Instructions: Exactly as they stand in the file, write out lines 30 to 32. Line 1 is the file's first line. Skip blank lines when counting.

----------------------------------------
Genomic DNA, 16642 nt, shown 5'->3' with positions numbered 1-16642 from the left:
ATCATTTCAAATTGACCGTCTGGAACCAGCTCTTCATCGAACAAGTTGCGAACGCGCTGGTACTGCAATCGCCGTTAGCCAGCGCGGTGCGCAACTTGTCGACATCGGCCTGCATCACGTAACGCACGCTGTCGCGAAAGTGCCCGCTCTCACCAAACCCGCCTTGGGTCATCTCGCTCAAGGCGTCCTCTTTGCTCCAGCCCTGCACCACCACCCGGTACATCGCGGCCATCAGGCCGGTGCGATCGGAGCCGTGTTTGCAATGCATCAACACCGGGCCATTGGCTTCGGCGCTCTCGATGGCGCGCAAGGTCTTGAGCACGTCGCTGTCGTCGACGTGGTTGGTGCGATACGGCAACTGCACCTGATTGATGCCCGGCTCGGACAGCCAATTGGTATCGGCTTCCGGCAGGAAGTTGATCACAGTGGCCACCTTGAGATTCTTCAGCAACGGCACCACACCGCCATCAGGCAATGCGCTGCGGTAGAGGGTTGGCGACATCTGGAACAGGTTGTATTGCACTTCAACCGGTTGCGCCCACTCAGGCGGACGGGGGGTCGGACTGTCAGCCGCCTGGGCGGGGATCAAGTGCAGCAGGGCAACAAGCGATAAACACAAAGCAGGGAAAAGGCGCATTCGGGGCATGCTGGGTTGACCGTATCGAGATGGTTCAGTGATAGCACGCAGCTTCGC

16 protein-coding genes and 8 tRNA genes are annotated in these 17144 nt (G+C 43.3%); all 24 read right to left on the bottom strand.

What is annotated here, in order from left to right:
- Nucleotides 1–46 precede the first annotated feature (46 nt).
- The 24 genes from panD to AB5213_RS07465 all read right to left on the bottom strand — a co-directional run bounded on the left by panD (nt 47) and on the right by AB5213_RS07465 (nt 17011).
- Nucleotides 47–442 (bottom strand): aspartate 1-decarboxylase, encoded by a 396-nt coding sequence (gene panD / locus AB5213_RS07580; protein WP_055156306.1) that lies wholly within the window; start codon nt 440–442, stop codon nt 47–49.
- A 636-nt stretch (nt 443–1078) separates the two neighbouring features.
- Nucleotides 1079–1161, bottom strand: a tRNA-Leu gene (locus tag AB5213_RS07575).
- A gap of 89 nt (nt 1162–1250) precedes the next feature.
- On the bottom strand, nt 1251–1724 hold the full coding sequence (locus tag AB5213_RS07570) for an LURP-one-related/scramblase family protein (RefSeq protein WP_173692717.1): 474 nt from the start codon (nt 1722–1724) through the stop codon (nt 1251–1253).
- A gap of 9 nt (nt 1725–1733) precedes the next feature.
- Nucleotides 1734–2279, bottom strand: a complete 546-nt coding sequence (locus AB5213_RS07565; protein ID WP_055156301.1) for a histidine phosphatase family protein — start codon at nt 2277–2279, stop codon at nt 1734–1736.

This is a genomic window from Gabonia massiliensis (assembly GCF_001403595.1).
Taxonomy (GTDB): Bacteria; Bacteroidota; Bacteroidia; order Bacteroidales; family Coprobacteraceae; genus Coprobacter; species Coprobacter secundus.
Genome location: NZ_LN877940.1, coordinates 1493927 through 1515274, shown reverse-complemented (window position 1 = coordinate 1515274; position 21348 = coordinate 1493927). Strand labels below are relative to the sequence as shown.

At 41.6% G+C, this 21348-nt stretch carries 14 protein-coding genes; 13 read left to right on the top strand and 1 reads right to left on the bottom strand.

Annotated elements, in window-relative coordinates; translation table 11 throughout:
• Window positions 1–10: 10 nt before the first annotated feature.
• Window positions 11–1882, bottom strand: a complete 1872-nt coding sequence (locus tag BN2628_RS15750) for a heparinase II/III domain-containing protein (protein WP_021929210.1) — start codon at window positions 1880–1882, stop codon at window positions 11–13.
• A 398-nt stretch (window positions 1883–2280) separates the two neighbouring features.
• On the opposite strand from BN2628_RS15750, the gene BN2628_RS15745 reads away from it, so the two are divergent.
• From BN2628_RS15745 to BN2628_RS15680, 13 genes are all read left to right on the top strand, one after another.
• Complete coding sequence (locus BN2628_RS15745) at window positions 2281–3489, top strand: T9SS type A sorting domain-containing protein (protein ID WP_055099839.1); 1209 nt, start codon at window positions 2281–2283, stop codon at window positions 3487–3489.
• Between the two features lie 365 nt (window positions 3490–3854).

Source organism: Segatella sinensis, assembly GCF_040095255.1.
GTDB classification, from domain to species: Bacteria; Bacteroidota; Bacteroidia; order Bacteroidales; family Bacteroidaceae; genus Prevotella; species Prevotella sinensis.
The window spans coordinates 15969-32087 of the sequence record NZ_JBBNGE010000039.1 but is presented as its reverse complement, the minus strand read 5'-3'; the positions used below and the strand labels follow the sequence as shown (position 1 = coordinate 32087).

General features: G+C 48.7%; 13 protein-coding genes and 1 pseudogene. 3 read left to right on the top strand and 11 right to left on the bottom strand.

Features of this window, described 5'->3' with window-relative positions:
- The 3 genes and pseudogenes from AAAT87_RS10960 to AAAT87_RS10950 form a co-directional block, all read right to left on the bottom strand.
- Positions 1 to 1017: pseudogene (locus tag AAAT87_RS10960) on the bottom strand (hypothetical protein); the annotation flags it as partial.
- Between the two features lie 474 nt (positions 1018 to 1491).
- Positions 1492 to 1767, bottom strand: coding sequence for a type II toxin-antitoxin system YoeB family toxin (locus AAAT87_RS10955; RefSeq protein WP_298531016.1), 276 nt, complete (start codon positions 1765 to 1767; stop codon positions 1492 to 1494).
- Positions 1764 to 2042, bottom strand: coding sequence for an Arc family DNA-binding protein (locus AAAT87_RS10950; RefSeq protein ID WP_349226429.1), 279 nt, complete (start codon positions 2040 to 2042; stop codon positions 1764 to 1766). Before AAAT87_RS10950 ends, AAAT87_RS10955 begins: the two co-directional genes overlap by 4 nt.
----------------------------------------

Features of this window, described 5'->3' with window-relative positions:
- The 3 genes and pseudogenes from AAAT87_RS10960 to AAAT87_RS10950 form a co-directional block, all read right to left on the bottom strand.
- Positions 1 to 1017: pseudogene (locus tag AAAT87_RS10960) on the bottom strand (hypothetical protein); the annotation flags it as partial.